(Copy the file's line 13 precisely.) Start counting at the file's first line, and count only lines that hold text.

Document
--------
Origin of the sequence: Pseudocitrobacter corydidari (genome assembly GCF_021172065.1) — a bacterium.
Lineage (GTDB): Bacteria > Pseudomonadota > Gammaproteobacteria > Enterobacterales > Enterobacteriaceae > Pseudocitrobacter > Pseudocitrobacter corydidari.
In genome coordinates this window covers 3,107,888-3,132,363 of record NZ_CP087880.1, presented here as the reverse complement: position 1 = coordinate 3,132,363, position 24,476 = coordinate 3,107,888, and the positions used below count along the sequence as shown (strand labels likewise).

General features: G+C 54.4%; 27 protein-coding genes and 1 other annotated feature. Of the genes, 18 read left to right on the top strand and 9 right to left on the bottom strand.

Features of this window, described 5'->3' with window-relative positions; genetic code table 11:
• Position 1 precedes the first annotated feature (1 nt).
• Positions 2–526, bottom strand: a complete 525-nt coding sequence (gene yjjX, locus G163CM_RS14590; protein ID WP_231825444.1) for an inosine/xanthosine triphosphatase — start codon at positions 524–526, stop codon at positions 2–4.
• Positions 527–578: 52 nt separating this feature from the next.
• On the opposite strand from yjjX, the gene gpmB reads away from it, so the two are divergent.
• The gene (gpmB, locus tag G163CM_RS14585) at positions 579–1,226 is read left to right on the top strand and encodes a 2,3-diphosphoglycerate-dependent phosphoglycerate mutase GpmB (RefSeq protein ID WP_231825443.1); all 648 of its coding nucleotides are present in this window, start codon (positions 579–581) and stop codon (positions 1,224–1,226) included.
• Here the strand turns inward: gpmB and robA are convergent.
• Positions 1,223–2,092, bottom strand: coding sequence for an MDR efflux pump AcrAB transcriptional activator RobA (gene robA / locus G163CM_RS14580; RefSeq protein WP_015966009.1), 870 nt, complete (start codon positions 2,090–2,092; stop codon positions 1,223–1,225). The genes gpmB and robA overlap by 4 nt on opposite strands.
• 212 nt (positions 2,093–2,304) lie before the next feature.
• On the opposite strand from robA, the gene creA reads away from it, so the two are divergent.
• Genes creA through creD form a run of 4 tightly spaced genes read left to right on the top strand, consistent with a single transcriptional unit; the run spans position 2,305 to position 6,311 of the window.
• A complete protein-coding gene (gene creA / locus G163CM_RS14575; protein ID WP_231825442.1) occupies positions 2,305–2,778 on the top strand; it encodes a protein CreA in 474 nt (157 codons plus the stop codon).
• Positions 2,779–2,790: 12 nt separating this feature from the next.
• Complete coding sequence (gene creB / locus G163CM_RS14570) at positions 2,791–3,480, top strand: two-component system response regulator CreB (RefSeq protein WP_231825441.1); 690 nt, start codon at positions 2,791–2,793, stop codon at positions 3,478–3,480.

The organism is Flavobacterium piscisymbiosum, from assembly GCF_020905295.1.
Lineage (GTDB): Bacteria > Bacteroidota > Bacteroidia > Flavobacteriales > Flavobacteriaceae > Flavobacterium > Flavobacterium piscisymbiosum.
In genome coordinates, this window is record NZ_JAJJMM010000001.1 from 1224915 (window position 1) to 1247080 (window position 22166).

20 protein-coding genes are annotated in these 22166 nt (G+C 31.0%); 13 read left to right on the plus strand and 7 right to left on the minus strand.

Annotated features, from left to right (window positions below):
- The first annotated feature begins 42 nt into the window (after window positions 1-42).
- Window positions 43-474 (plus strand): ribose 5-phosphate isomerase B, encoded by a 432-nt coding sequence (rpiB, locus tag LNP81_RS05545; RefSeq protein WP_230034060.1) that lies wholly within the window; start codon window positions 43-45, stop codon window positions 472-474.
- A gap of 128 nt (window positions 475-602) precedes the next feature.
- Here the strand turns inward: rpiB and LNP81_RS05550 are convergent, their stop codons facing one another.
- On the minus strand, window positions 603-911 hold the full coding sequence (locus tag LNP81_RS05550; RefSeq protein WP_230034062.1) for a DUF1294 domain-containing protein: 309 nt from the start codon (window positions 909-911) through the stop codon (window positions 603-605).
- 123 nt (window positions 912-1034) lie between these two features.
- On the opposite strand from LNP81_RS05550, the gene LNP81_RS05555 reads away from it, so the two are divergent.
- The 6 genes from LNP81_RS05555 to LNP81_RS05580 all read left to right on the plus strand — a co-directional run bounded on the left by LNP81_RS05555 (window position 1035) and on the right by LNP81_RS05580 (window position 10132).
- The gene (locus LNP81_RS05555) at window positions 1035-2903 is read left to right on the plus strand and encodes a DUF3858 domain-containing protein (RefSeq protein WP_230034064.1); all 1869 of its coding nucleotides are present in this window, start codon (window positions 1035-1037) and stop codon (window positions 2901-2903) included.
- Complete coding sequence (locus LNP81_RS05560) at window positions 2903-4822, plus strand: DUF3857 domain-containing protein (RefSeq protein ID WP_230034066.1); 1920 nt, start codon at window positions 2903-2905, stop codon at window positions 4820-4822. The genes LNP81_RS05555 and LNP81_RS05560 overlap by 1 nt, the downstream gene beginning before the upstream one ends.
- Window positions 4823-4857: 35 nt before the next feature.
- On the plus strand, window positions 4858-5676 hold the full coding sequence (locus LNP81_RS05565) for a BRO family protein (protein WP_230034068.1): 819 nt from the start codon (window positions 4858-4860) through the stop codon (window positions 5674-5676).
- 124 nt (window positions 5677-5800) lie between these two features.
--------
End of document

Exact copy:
• 212 nt (positions 2,093–2,304) lie before the next feature.